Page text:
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Wisconsin Offers “Free” Birth Control — with Your Money


06 October 2008 — Vol. 10/ No. 42

“Free birth control is only a phone call away,” assures a sunny female radio voice. “Total bill: zero. It’s not a mistake. It’s the Waiver!”

So asserts the web site of Wisconsin’s Family Planning Health Services (FPHS), a federally funded “reproductive health” group that offers contraception and STD testing to low-income women and minors. The “Waiver” that the radio voice refers to is the Family Planning Waiver Program, a tax-funded service.

According to its web site FPHS, this “not for profit” organization is dedicated to providing “high quality, affordable and accessible reproductive and nutritional services to women and their families.” FPHS insists that “knowledge of sexuality is preferable to ignorance and that prevention and health promotion are the means of achieving our purposes for people of all ages and incomes.” While they do not offer abortions, they advertise “birth control supplies, STI testing, Pap smears, exams and more . . . ”

According to a puff piece published in the Marquette Tribune, the federally-funded FPHS has “saved” the state of Wisconsin $487 million in the state health budget between 2003 and 2007. The article quotes Lon Newman, the executive director of the Wisconsin FPHS, praising the program because “on average, women spend $260 on reproductive care a year,” and that “free birth control is more effective than condoms or crossing your fingers.”

So, not only are underage and low-income women being given free birth control, but this means that Wisconsin has successfully passed the buck from its own taxpayers to the greater taxpaying public. In other words, you and I are paying for this program, while Wisconsin residents get off essentially scot-free.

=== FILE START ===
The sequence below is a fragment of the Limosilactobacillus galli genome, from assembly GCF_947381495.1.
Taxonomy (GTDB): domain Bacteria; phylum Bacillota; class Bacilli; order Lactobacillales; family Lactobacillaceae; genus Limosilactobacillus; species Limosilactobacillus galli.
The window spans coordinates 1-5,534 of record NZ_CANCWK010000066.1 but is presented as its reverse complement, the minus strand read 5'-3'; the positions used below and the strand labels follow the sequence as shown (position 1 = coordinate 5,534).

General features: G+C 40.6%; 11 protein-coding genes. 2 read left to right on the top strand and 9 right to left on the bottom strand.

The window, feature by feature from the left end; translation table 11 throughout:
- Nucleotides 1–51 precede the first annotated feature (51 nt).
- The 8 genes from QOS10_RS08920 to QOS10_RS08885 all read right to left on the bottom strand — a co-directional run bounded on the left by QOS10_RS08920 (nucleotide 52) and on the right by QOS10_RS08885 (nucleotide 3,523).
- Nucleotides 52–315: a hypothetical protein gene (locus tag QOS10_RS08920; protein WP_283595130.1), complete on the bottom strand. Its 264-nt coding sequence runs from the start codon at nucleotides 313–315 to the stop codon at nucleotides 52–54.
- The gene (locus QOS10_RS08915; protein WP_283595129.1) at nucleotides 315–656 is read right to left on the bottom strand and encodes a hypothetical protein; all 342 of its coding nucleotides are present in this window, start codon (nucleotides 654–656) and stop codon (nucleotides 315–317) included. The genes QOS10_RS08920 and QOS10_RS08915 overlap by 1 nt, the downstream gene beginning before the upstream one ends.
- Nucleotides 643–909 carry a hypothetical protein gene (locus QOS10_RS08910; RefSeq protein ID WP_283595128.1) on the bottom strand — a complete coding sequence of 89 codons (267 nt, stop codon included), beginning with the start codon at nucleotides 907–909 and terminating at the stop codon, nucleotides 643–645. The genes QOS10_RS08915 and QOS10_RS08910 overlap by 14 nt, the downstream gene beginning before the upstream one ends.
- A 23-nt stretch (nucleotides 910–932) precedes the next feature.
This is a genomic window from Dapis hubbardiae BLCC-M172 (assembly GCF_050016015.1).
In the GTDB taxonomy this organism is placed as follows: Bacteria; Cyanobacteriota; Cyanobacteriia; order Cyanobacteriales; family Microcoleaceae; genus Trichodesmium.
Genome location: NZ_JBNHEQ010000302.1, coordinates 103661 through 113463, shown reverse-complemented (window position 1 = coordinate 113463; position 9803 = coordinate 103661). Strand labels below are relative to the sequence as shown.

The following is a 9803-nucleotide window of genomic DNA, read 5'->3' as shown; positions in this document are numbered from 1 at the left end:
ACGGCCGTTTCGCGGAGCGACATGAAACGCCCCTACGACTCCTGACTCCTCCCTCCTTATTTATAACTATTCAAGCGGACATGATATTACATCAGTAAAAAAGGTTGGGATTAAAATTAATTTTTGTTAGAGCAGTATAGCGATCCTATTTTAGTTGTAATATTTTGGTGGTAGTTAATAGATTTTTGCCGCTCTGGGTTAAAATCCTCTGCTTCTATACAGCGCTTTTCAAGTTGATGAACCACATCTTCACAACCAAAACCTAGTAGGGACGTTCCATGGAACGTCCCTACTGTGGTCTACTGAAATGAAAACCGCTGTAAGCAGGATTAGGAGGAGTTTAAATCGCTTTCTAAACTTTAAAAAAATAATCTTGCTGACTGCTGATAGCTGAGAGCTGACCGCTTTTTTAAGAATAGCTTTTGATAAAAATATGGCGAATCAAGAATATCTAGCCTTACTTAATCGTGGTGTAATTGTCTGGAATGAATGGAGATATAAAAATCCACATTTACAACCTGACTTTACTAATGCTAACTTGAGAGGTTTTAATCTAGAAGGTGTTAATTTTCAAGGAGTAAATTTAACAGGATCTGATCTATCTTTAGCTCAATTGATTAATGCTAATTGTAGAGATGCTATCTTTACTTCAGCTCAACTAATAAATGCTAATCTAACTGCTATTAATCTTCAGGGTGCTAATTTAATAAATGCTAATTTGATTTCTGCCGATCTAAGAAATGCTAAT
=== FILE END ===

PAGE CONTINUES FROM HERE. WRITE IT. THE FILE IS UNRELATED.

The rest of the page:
Although the program is touted as being geared toward low-income women, its focus seems almost explicitly to extend no-cost birth control toward a promiscuous college scene. According to the Marquette Tribune article, Lon Newman himself was swift to point out that “all full-time students automatically qualify for the program that pays for all reproductive services except abortions,” saying that “you can enroll presumptively and then you have three months to prove eligibility . . . Once you’re enrolled you are active for a year.”

On a troubling side note, Newman’s claim that FPHS does not offer abortions is also false because FPHS does offer “emergency contraceptive pills,” or ECPs. ECPs work by preventing the newly conceived human being from implanting in the uterine wall in the days following sexual intercourse, and are thus a form of abortion. FPHS predictably touts the well-worn 1960’s-era statement by the American College of Obstetricians and Gynecologists that redefines pregnancy as beginning at implantation, rather than at conception. Thus, they assert, ECPs “work before fertilization and not after a woman is already pregnant. When a woman is already pregnant, emergency contraception does not work.”

ECPs in particular are presented in such a way that seems like a direct appeal to college students. According to the web site, “each year, millions of women have unprotected intercourse and are left, in the days that follow, with the fear of pregnancy and the feeling that nothing can be done. Emergency contraception gives these women an option to avoid pregnancy.” The site goes on to encourage youth to stock up on ECPs, saying that “since ECPs are more effective the earlier after unprotected intercourse they are taken, obtaining emergency contraceptive pills from a clinician before they are needed is a terrific idea. Then if the need arises, ECPs can be used without delay [emphasis original].”

Even more troubling, though, is the fact that the Unintended Pregnancy Reduction Act, sponsored by none other than Hillary Clinton and Barack Obama, would mandate this particular form of taxpayer-funded abuse in the remaining states and territories. Operating on the assumption that these programs save the States money, shortsighted politicians and leaders forget that children are not diseases to be “prevented.” Rather, aside from the philosophical and theological value of each human life, each of these “averted” children is an unfathomable loss to the state’s economic, social, and political well-being.

In short, while it may be expensive to raise a child, it is even more expensive, in the long run, to prevent one from being raised. Children are the world’s ultimate resource. If taxpayers pay for the destruction of children, they are ultimately funding their own economic, social, and spiritual collapse.

Colin Mason is the Director of Media Production at Population Research Institute

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